Prevalence and Description of Palliative Care in US Nursing Homes: A Descriptive Study

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Abstract

Objective:

To describe rates and policies in U.S. Nursing Homes (NH) related to palliative care, comfort care, and hospice care based on a nationwide survey of directors of nursing.

Measurements:

A national survey was distributed online and was completed by 316 directors of nursing of NHs (11% response rate). The directors of nursing were asked about availability and policies in their facilities. Specifically, questions were related to policies, referral patterns, discussion about such care, and types of medical conditions qualifying for such services.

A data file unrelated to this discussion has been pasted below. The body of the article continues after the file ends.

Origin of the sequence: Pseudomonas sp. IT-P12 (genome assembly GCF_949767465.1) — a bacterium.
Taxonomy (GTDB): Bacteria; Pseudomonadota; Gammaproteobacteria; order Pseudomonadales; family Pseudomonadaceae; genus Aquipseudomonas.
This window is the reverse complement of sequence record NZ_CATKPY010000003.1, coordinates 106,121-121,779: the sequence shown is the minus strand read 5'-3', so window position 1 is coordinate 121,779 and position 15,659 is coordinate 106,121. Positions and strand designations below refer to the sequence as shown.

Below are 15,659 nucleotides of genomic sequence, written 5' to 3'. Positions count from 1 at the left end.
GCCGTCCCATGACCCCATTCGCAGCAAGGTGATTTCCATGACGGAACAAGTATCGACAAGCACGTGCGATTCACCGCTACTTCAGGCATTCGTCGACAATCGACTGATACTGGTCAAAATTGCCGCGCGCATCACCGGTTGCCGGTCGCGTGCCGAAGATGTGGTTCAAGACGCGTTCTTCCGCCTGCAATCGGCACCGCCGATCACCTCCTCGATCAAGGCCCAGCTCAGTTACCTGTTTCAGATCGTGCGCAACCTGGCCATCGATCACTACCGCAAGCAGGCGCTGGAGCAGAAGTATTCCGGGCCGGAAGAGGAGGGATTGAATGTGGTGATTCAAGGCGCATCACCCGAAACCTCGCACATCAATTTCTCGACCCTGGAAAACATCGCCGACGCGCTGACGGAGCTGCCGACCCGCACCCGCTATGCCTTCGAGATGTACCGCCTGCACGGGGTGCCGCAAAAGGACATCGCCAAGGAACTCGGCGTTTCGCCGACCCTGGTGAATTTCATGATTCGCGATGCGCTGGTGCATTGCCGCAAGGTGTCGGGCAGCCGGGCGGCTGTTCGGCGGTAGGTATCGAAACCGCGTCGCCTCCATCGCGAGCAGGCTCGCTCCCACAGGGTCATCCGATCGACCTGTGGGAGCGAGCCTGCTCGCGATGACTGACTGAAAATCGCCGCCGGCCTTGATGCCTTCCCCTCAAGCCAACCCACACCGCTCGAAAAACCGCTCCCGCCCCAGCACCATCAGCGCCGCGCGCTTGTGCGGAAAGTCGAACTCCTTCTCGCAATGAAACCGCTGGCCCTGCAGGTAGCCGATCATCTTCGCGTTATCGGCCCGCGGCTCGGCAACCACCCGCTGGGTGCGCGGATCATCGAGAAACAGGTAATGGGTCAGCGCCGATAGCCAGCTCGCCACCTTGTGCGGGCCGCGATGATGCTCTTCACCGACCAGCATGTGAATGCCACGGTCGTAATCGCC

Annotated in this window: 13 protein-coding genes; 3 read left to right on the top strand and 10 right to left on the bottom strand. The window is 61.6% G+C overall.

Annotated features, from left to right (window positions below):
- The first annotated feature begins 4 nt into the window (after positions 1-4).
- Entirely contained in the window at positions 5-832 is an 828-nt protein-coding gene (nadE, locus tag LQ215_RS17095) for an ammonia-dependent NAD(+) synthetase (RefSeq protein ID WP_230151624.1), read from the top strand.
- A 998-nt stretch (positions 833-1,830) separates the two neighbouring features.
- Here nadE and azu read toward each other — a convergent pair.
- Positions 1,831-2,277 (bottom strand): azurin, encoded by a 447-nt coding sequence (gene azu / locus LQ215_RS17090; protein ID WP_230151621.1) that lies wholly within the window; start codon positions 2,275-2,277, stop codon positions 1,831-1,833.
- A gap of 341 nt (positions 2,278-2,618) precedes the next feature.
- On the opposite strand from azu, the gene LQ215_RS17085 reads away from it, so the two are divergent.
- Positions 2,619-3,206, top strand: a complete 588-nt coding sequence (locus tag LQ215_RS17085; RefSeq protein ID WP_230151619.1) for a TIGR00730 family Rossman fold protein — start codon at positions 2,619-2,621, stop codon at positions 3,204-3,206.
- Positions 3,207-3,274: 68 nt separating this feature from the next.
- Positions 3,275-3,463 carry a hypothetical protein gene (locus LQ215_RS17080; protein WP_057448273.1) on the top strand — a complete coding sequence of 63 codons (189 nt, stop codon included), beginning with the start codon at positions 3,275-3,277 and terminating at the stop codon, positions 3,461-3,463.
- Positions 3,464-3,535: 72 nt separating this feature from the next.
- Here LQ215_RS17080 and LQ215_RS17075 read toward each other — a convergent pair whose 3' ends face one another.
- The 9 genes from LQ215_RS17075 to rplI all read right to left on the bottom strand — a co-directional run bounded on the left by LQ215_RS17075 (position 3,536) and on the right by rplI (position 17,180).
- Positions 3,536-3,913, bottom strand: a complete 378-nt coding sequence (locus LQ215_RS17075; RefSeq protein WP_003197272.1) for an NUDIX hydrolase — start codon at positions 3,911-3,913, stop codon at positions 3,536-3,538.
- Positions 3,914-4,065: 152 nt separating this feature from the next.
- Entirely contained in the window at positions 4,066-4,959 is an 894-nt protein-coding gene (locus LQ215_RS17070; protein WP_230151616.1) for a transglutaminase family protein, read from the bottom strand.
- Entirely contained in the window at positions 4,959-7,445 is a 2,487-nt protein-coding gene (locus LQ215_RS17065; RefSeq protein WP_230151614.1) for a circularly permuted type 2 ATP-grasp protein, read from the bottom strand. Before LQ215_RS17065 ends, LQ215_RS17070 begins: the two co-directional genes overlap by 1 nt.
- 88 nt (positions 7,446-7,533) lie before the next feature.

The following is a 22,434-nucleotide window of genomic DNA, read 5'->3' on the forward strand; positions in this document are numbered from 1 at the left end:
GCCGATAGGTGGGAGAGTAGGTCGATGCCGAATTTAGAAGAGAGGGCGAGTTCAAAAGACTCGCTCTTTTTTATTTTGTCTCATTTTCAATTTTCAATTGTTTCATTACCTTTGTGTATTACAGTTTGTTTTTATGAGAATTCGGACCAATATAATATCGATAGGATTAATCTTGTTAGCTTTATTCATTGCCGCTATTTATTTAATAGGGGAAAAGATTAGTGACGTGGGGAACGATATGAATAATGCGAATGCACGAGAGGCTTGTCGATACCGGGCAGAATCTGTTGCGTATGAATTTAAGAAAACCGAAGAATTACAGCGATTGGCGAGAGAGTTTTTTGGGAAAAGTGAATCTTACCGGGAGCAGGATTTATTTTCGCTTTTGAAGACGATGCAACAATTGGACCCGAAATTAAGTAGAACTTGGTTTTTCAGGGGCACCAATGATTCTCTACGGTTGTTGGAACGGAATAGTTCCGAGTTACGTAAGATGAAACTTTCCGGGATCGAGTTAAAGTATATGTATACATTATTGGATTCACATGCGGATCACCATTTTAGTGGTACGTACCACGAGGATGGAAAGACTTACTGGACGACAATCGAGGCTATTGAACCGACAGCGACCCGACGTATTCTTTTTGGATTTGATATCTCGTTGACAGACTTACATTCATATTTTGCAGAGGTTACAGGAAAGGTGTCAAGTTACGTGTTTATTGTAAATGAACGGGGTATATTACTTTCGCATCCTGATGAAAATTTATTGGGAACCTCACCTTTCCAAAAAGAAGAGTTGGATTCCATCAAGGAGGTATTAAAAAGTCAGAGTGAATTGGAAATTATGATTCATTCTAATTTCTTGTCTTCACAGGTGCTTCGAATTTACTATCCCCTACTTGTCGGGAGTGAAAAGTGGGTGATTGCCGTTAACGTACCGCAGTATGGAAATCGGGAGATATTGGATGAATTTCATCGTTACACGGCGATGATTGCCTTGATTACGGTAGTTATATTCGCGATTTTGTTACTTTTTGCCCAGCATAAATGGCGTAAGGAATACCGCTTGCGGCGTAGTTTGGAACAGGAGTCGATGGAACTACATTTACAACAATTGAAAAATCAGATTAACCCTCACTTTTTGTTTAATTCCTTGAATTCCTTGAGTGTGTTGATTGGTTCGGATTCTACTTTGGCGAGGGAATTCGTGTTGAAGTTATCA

Results:

Hospice is significantly more available than palliative or comfort care programs; also, for-profit facilities, compared to non-profits, are significantly more likely to have palliative care programs and medical directors for palliative care. Social workers and nurses were most likely to suggest palliative type programs. Only 42% of facilities with palliative program provide consultation by a palliative certified physician. Residents with non-healing pressure ulcers, frequent hospitalizations, or severe/uncontrolled pain or non-pain symptoms were less likely to be referred.

Conclusions:

There is limited availability of palliative type programs in NH facilities and underutilization in those NH with programs.

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